Mental Health in May and Every Month

May 22, 2017

Mental Health MonthMay is Mental Health Month, which has been commemorated in the U.S. since 1949 with awareness-building activities that today include ad campaigns, blog posts (like this one), and even lighting up the Empire State Building in green to kick off the month.

Iona is committed to fostering good mental health of older adults and their family members in May and throughout the year. Our team of psychotherapists, all of whom are licensed clinical social workers, helps people cope effectively with depression, anxiety, stress, anger, interpersonal conflicts, loneliness, grief, and other issues. We also have support groups for people who are living with dementia, low vision, and Parkinson’s, and who are caring for a family member or did in the past.

We all face satisfying and challenging times during our lives. Though you may not have much control over these vicissitudes, what you do have more control over is how you deal with them. The better you can cope with challenges, the better your mental health.

And sometimes you may need some help with that.

If you’re concerned about your mental health, one thing that can help is talking about it with someone you trust, like a family member or friend, your doctor, faith leader, or a psychotherapist, as well as with a support group. Medications, if needed, can complement the effect of talk therapy, and your doctor or a psychiatrist can help you consider the options.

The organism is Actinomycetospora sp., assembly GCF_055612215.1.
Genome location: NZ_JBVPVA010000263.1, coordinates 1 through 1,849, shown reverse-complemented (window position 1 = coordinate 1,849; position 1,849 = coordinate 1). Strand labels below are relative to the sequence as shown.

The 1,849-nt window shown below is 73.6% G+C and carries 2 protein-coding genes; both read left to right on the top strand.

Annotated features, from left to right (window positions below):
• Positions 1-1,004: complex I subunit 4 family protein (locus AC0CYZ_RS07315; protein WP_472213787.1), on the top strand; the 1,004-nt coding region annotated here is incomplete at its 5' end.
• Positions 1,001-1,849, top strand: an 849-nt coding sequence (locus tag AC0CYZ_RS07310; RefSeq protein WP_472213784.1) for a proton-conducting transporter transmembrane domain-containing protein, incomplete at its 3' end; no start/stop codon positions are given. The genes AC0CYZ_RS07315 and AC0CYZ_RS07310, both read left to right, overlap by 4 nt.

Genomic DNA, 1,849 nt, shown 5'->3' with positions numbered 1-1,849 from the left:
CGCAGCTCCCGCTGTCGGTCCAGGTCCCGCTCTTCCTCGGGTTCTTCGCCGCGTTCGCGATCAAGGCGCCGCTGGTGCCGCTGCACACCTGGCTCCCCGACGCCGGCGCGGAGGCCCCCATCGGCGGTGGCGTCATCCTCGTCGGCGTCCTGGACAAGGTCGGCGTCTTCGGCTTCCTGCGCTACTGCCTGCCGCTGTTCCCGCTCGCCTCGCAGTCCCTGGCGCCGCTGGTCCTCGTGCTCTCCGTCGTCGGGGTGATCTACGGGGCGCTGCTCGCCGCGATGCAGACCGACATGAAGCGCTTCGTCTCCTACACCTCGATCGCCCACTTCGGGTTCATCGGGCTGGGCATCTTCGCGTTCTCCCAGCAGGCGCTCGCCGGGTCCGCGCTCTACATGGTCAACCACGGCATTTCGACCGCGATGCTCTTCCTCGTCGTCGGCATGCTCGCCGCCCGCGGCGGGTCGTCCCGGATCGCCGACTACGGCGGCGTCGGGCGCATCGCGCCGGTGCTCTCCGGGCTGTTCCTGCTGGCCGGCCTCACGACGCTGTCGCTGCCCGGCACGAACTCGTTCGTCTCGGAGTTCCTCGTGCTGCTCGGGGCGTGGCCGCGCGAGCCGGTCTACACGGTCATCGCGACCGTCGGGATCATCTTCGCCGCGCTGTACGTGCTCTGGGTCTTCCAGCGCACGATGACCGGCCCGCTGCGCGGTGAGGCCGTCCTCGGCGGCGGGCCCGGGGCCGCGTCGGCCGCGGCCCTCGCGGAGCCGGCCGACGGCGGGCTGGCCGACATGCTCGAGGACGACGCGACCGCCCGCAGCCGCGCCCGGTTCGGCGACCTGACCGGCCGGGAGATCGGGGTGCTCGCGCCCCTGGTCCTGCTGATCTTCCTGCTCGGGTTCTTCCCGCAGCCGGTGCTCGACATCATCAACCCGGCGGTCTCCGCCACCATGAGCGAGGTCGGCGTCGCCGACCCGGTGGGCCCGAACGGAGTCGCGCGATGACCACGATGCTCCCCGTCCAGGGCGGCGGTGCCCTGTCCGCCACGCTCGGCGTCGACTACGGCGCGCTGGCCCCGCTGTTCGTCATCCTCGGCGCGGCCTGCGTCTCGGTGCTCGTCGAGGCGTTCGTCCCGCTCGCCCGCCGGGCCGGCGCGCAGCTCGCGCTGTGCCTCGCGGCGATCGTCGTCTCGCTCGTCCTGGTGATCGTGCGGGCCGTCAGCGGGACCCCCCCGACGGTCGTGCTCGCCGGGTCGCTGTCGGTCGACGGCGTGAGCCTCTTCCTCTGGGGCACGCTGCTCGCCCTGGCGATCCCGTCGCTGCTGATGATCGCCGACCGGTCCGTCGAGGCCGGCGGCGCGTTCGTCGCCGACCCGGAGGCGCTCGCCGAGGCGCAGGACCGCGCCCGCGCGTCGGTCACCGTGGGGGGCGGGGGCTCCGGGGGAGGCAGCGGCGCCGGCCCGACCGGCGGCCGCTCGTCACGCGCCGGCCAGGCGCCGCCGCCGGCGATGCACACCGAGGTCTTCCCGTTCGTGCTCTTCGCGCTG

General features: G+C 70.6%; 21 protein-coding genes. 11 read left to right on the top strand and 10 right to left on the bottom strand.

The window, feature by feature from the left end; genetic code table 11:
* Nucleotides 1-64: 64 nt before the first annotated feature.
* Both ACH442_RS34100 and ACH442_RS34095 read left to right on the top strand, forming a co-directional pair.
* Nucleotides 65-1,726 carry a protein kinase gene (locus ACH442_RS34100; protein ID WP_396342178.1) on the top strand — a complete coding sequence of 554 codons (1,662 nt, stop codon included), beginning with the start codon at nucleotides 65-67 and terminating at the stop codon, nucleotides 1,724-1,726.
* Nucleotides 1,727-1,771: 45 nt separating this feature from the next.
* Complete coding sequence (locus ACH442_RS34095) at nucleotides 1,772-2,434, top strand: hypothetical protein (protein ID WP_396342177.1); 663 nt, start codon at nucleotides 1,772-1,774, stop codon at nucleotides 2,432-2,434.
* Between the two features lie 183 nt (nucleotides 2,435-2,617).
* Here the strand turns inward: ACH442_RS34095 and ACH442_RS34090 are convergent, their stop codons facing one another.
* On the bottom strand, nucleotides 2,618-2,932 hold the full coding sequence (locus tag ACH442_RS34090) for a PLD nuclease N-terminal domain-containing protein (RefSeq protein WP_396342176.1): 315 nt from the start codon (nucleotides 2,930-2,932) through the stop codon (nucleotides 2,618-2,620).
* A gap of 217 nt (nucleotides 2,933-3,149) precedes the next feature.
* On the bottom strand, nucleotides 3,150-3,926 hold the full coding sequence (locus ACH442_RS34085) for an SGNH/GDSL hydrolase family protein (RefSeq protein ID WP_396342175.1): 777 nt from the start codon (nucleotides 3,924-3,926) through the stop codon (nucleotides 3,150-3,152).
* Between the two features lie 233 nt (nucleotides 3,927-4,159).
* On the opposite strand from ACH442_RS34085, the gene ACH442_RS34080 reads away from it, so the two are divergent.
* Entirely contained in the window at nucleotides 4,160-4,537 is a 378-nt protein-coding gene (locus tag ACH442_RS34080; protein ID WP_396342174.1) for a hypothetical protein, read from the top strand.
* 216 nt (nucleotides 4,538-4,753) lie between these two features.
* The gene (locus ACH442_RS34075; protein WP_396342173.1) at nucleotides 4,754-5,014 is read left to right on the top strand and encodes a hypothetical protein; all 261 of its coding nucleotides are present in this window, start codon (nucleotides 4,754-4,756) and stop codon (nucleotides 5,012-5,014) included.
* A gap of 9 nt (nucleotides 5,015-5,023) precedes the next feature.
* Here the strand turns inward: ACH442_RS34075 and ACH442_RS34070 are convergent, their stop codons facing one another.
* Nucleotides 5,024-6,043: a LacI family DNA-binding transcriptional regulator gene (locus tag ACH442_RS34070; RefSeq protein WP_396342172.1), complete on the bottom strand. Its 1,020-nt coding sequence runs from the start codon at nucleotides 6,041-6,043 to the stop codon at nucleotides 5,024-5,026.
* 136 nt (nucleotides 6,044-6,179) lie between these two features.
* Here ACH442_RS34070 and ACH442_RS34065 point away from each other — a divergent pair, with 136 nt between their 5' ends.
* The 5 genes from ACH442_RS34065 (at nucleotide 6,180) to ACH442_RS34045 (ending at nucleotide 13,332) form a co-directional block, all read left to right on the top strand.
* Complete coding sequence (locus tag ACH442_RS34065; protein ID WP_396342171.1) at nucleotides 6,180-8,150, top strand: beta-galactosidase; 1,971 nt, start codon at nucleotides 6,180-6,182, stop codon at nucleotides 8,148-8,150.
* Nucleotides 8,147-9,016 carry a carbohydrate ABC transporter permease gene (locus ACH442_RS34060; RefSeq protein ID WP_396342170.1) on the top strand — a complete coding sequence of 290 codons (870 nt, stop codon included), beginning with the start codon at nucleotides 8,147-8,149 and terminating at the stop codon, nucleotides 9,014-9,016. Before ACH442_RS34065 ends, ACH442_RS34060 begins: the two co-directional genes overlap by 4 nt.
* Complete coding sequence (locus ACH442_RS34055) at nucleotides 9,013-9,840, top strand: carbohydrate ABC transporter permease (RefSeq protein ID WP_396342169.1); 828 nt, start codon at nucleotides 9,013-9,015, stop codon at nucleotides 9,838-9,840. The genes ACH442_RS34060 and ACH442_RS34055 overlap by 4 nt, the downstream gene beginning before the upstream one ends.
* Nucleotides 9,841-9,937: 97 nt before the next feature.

There are also things you can do on your own that can help, such as:

  • Exercising, eating right, and getting enough rest
  • Staying socially active
  • Doing hobbies and activities that tap your creative side and engage your mind
  • Doing things that make you feel useful and helpful to yourself and others
  • Limiting alcohol consumption and taking medications as prescribed
  • Balancing negative thoughts with positive ones, as hard as that can be sometimes
  • Keeping a list of things for which you’re grateful, like this nursing home that implemented regular gratitude journaling 
  • Engaging in spiritual practices that are meaningful to you
  • Treating yourself, like getting a massage, having a nice meal, or listening to your favorite music

This list is by no means exhaustive, and if you have strategies you’ve found helpful we’d love to hear from you. Let us know how you cope with challenges in the comments.

By Bill Amt, LICSW

Bill Amt, LICSW, is a licensed clinical social worker and is the Mental Health Program Manager at Iona Senior Services. As a psychotherapist he works with older adults and caregivers who are coping with the emotional challenges of aging, and he also leads support groups for caregivers and people diagnosed with early-stage dementia. He has a Master of Social Work degree from The Catholic University of America.